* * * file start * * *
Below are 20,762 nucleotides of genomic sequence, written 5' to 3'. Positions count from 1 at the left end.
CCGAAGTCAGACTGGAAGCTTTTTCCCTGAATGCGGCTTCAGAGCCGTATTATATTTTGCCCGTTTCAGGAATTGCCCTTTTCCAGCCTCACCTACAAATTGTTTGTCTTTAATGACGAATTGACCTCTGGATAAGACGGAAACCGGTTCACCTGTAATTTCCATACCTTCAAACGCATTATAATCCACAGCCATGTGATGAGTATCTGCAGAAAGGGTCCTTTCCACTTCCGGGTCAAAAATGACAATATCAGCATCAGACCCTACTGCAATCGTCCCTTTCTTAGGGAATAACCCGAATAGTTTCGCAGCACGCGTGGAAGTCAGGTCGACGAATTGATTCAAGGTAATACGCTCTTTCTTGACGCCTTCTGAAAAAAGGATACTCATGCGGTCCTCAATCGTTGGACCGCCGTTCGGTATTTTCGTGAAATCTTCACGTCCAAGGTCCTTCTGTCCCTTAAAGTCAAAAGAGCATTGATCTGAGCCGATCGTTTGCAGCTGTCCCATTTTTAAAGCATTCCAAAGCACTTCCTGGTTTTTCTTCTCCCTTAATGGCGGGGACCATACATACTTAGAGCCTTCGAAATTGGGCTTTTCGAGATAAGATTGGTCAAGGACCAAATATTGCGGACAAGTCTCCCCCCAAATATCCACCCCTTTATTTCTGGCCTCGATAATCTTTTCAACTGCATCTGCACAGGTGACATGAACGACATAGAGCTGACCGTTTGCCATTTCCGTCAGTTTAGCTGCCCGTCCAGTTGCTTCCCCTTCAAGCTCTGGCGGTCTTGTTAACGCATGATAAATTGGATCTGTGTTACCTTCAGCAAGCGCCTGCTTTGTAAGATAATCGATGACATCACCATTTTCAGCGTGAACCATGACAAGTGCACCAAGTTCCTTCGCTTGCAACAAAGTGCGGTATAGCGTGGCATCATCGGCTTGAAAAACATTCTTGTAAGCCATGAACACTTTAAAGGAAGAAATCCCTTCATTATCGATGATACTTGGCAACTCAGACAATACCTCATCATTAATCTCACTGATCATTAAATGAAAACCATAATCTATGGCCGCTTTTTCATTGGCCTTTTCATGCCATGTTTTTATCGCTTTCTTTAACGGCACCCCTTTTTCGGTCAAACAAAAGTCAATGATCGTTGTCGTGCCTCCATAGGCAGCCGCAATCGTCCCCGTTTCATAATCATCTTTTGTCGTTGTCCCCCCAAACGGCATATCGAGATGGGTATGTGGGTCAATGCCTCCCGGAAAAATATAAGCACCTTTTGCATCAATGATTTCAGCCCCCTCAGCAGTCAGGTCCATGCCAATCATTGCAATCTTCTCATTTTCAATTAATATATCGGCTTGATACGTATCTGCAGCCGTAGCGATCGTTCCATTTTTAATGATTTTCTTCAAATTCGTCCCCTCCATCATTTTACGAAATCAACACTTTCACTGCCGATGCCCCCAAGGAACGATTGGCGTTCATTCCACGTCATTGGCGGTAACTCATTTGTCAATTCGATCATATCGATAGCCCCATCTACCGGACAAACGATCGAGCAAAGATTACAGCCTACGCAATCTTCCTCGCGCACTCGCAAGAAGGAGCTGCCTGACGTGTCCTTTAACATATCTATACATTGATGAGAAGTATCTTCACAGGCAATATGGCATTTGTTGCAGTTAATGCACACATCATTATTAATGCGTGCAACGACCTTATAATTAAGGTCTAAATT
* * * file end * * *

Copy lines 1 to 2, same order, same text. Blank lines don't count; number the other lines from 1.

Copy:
Below are 20,762 nucleotides of genomic sequence, written 5' to 3'. Positions count from 1 at the left end.
CCGAAGTCAGACTGGAAGCTTTTTCCCTGAATGCGGCTTCAGAGCCGTATTATATTTTGCCCGTTTCAGGAATTGCCCTTTTCCAGCCTCACCTACAAATTGTTTGTCTTTAATGACGAATTGACCTCTGGATAAGACGGAAACCGGTTCACCTGTAATTTCCATACCTTCAAACGCATTATAATCCACAGCCATGTGATGAGTATCTGCAGAAAGGGTCCTTTCCACTTCCGGGTCAAAAATGACAATATCAGCATCAGACCCTACTGCAATCGTCCCTTTCTTAGGGAATAACCCGAATAGTTTCGCAGCACGCGTGGAAGTCAGGTCGACGAATTGATTCAAGGTAATACGCTCTTTCTTGACGCCTTCTGAAAAAAGGATACTCATGCGGTCCTCAATCGTTGGACCGCCGTTCGGTATTTTCGTGAAATCTTCACGTCCAAGGTCCTTCTGTCCCTTAAAGTCAAAAGAGCATTGATCTGAGCCGATCGTTTGCAGCTGTCCCATTTTTAAAGCATTCCAAAGCACTTCCTGGTTTTTCTTCTCCCTTAATGGCGGGGACCATACATACTTAGAGCCTTCGAAATTGGGCTTTTCGAGATAAGATTGGTCAAGGACCAAATATTGCGGACAAGTCTCCCCCCAAATATCCACCCCTTTATTTCTGGCCTCGATAATCTTTTCAACTGCATCTGCACAGGTGACATGAACGACATAGAGCTGACCGTTTGCCATTTCCGTCAGTTTAGCTGCCCGTCCAGTTGCTTCCCCTTCAAGCTCTGGCGGTCTTGTTAACGCATGATAAATTGGATCTGTGTTACCTTCAGCAAGCGCCTGCTTTGTAAGATAATCGATGACATCACCATTTTCAGCGTGAACCATGACAAGTGCACCAAGTTCCTTCGCTTGCAACAAAGTGCGGTATAGCGTGGCATCATCGGCTTGAAAAACATTCTTGTAAGCCATGAACACTTTAAAGGAAGAAATCCCTTCATTATCGATGATACTTGGCAACTCAGACAATACCTCATCATTAATCTCACTGATCATTAAATGAAAACCATAATCTATGGCCGCTTTTTCATTGGCCTTTTCATGCCATGTTTTTATCGCTTTCTTTAACGGCACCCCTTTTTCGGTCAAACAAAAGTCAATGATCGTTGTCGTGCCTCCATAGGCAGCCGCAATCGTCCCCGTTTCATAATCATCTTTTGTCGTTGTCCCCCCAAACGGCATATCGAGATGGGTATGTGGGTCAATGCCTCCCGGAAAAATATAAGCACCTTTTGCATCAATGATTTCAGCCCCCTCAGCAGTCAGGTCCATGCCAATCATTGCAATCTTCTCATTTTCAATTAATATATCGGCTTGATACGTATCTGCAGCCGTAGCGATCGTTCCATTTTTAATGATTTTCTTCAAATTCGTCCCCTCCATCATTTTACGAAATCAACACTTTCACTGCCGATGCCCCCAAGGAACGATTGGCGTTCATTCCACGTCATTGGCGGTAACTCATTTGTCAATTCGATCATATCGATAGCCCCATCTACCGGACAAACGATCGAGCAAAGATTACAGCCTACGCAATCTTCCTCGCGCACTCGCAAGAAGGAGCTGCCTGACGTGTCCTTTAACATATCTATACATTGATGAGAAGTATCTTCACAGGCAATATGGCATTTGTTGCAGTTAATGCACACATCATTATTAATGCGTGCAACGACCTTATAATTAAGGTCTAAATT